Investigators stranded in Amman, after Foreign Ministry denies entry request; decision backed by Liberman, Netanyahu.
By Marissa Newman—The Times of Israel
The Foreign Ministry announced Wednesday it would not cooperate with the UN inquiry into the summer Gaza conflict, and rejected an entry request issued by three members of the investigative committee seeking to gather evidence, leaving them stranded in Amman.
The decision not to cooperate with the probe was approved by Prime Minister Benjamin Netanyahu and Foreign Minister Avigdor Liberman.
The UN team has been in Jordan for several days, awaiting Israeli permission to cross the border, Channel 2 reported. It said the members were using the time in Jordan to interview “witnesses” there.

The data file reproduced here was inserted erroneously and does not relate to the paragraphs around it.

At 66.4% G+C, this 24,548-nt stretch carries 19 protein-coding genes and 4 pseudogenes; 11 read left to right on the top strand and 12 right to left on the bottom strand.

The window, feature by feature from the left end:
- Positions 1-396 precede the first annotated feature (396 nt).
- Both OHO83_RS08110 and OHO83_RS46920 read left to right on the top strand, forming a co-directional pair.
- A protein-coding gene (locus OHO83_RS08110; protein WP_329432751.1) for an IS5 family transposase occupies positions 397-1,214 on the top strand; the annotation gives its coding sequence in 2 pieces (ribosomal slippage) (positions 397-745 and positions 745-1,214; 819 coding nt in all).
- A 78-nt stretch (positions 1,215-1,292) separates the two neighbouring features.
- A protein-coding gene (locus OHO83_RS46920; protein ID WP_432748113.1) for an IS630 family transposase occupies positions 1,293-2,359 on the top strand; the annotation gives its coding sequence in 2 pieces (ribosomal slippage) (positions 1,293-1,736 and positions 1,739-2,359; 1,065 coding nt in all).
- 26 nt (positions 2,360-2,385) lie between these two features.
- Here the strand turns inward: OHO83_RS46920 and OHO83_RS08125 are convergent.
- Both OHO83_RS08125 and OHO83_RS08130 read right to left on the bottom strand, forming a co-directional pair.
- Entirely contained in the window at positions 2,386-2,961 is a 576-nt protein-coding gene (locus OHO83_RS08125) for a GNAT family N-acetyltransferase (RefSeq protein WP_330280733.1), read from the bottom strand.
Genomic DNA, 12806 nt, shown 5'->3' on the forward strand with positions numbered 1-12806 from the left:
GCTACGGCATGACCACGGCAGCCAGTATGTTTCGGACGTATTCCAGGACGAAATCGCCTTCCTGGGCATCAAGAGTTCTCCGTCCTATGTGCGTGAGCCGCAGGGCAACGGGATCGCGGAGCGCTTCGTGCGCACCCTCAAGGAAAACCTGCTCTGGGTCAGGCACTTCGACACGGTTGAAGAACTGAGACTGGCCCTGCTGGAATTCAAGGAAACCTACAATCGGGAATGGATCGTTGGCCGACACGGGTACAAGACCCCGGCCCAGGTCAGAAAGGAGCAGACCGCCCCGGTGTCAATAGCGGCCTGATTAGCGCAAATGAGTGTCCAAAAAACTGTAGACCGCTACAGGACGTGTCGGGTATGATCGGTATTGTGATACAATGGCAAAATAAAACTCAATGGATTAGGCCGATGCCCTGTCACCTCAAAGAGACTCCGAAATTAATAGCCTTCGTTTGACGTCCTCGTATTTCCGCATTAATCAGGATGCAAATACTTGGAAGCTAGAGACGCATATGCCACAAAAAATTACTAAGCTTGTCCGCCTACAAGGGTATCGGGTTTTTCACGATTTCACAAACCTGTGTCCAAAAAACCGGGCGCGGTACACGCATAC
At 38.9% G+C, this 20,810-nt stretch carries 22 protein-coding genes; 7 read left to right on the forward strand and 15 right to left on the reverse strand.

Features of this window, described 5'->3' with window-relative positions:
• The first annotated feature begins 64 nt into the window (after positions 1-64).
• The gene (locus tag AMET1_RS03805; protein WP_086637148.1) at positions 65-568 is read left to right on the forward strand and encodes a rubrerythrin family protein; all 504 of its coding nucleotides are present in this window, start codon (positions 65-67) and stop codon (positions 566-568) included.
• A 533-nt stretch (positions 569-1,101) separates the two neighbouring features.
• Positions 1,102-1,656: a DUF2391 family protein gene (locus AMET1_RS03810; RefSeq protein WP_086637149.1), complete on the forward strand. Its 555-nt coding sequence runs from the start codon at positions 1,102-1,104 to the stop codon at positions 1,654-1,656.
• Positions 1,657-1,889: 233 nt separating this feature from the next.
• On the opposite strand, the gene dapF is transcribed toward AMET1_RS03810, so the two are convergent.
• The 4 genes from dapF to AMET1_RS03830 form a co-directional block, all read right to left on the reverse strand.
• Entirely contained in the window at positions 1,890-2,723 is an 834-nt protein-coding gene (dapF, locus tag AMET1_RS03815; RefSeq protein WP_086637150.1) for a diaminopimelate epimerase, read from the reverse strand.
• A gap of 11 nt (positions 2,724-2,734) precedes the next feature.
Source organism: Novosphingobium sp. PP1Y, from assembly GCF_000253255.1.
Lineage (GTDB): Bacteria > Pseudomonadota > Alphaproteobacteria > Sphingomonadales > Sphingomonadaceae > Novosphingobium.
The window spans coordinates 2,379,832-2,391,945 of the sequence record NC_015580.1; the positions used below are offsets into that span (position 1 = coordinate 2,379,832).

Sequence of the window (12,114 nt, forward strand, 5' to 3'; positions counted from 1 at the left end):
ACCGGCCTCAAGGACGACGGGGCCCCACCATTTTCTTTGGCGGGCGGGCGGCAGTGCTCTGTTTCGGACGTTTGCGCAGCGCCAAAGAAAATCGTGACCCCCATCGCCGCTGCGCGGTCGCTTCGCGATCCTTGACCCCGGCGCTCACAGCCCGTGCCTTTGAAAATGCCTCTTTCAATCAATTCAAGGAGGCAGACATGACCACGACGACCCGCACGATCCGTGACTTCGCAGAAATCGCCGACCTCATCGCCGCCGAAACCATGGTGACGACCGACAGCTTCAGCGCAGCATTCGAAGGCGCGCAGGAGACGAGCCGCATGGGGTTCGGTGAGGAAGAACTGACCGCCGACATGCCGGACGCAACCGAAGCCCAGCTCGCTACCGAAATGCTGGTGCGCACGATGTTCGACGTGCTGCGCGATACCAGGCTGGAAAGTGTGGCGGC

The Foreign Ministry said the decision came about because of the UN Human Rights Council’s “obsessive hostility” toward Israel and “one-sided mandate.” It also cited anti-Israel statements made by inquiry head William Schabas as a factor in the move.
“While Hamas fired thousands of rockets toward Israel, the UN Human Rights Council decided it would determine in advance Israel’s ‘guilt’ and set up an investigative committee to serve as a rubber stamp to its known positions,” a ministry statement said.